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Ocean-powered robotic jellyfish could theoretically run forever


March 21, 2012

Researchers have created a robot that mimics the motion of a jellyfish and draws energy from the water in which it swims

Researchers have created a robot that mimics the motion of a jellyfish and draws energy from the water in which it swims

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Researchers have created a silicone submarinal robot that gets about by mimicking the motion of a jellyfish. The robot is powered by heat-producing reactions catalyzed by its surface, and using hydrogen and oxygen present in the water as fuel. It's claimed that that the Robojelly, so named by its Virginia Tech creators, could run indefinitely, effectively drawing energy from the water in which it swims.

"To our knowledge, this is the first successful powering of an underwater robot using external hydrogen as a fuel source," said Yonas Tadesse, lead author of a Robojelly study, published on Tuesday. Exothermic reactions catalyzed by Robojelly's platinum-based surface generate heat which is transferred to the robot's artificial muscles, causing them to change shape, and propelling the machine through the water. Robojelly's actuators replicate the muscles of an actual jellyfish - specifically the moon jellyfish (Aurelia aurita). Circular muscles contract the bell (a jellyfish's prominent round quasi-head), expelling water and propelling it forward. (This isn't the first time that jellyfish have inspired machines - we reported on Caltech research into jellyfish-like flexible pumps, as well as Festo's Aquajelly in 2010.)

The actuators themselves are made of a nickel-titanium shape memory alloy wrapped with multi-wall carbon nanotube sheets which are themselves coated with a catalytic platinum powder. The reactions, which use hydrgoen and oxygen as fuel, generate heat which in turn "activates" the shape memory alloy actuators. The byproduct of the reaction is vaporized water, which the researchers claim has no adverse environmental effect.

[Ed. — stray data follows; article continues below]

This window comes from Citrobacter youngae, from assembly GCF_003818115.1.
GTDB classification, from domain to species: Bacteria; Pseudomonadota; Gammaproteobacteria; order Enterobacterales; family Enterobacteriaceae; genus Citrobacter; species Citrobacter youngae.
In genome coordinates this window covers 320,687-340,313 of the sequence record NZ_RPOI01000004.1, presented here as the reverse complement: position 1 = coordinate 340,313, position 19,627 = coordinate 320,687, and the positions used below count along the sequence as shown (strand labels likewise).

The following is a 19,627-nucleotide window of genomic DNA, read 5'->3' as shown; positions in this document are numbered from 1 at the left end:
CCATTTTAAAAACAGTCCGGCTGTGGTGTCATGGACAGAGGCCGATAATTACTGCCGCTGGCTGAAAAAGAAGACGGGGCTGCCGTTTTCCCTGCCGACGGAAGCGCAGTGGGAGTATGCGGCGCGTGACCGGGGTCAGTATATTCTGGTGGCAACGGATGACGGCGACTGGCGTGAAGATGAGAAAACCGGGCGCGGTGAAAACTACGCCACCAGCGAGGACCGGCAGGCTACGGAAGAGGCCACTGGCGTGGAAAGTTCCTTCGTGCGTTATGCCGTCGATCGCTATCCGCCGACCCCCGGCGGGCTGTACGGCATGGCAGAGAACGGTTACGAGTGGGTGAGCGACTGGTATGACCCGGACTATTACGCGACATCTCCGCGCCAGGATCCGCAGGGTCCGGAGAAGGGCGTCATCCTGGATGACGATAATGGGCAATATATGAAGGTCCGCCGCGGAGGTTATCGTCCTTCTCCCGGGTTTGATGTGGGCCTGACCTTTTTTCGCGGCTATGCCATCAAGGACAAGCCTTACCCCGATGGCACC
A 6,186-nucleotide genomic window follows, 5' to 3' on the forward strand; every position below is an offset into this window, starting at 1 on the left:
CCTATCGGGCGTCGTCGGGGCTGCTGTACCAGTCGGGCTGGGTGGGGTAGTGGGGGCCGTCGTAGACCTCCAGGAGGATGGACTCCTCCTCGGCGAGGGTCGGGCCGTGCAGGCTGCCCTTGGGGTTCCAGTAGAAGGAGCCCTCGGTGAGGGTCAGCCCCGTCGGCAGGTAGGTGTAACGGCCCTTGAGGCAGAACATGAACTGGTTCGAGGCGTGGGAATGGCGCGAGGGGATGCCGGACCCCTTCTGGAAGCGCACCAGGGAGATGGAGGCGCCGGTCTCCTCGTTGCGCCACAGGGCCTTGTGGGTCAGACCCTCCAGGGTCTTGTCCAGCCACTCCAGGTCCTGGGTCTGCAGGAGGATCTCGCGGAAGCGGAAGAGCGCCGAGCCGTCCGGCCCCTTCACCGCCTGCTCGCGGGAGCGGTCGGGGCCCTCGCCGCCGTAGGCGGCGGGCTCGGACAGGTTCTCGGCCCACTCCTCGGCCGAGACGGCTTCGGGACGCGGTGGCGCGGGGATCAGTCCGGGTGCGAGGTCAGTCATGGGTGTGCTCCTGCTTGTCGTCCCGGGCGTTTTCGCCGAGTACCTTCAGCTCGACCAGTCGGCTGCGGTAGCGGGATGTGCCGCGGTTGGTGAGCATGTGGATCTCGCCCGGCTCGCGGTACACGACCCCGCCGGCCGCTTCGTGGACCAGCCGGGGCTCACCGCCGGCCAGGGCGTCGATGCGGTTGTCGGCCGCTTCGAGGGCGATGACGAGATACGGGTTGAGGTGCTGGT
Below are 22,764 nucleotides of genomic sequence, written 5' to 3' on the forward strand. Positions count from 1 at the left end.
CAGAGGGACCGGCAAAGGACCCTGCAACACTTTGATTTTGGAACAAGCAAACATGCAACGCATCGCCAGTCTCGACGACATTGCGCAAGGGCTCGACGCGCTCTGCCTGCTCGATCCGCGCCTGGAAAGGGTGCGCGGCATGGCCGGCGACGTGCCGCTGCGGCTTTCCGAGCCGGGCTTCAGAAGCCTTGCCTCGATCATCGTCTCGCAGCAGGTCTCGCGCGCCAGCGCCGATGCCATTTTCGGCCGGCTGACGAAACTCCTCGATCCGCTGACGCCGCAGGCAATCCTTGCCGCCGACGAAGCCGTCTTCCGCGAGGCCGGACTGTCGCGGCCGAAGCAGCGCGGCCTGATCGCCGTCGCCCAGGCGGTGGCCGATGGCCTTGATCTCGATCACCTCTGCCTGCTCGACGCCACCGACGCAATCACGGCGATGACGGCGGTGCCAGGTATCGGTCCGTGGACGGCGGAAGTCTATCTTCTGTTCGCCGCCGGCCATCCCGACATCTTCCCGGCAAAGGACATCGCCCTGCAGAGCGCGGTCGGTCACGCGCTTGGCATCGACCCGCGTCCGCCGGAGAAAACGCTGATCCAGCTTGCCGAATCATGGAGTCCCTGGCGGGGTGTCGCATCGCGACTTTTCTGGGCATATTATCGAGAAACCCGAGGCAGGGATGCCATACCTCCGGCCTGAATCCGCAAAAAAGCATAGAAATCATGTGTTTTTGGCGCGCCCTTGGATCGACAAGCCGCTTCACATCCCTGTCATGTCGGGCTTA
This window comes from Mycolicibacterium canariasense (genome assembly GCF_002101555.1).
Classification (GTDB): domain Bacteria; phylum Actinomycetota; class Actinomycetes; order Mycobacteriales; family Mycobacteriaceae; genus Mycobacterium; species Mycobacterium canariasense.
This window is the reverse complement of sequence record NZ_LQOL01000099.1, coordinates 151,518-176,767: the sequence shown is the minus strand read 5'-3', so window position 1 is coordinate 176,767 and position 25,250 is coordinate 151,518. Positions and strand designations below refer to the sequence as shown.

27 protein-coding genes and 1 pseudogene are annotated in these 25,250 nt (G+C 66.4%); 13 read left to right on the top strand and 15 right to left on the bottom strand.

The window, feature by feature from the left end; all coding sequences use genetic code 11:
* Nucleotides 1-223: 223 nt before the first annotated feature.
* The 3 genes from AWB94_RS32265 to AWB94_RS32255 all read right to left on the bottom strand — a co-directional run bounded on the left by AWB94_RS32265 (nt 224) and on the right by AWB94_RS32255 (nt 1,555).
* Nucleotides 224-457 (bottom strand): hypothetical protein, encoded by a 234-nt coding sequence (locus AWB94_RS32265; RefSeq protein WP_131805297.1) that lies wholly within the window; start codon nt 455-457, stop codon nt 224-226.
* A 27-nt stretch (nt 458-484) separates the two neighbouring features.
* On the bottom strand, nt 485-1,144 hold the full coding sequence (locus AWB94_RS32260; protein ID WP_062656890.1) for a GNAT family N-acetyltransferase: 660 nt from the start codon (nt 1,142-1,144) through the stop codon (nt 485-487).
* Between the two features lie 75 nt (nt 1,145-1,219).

The means of propulsion received a boost, in a very literal sense, last year, when the researchers discovered that cutting slots into the bell reduced an unwanted folding effect in the materials that reduced Robojelly's performance.

It is hoped that the robot, funded by the Office of Naval Research and in development since 2009, will pave the way for an unmanned surveillance submarine. Should such a robot ever reach the rolling seas, the nations of the world will presumably draw comfort from the fact that their robot jellyfish watchers have an extremely green source of power.

The next phase of the research seeks to energize the robot's various segments individually, allowing directional control. Check out the video's bio-inspired motion in the video below.

Sources: Institute of Physics, Virginia Tech

About the Author
James Holloway James lives in East London where he punctuates endless tea drinking with freelance writing and meteorological angst. Unlocking Every Extend Extra Extreme’s “Master of Extreme” achievement was the fourth proudest moment of his life. All articles by James Holloway

Another fine Idea but with no chance in real life, mimicking exactly the prey of the leatherback turtle with none of the defences. It will be singled out and eaten in preference like it was a lure.

Of course it will kill the turtle, if that is the result you are looking for.


L1ma, You may be correct. However, that possibility only lies with it's intended usage. It's potential in other areas, say ocean born energy for watercraft is, to say the least, enormous.

Myron J. Poltroonian
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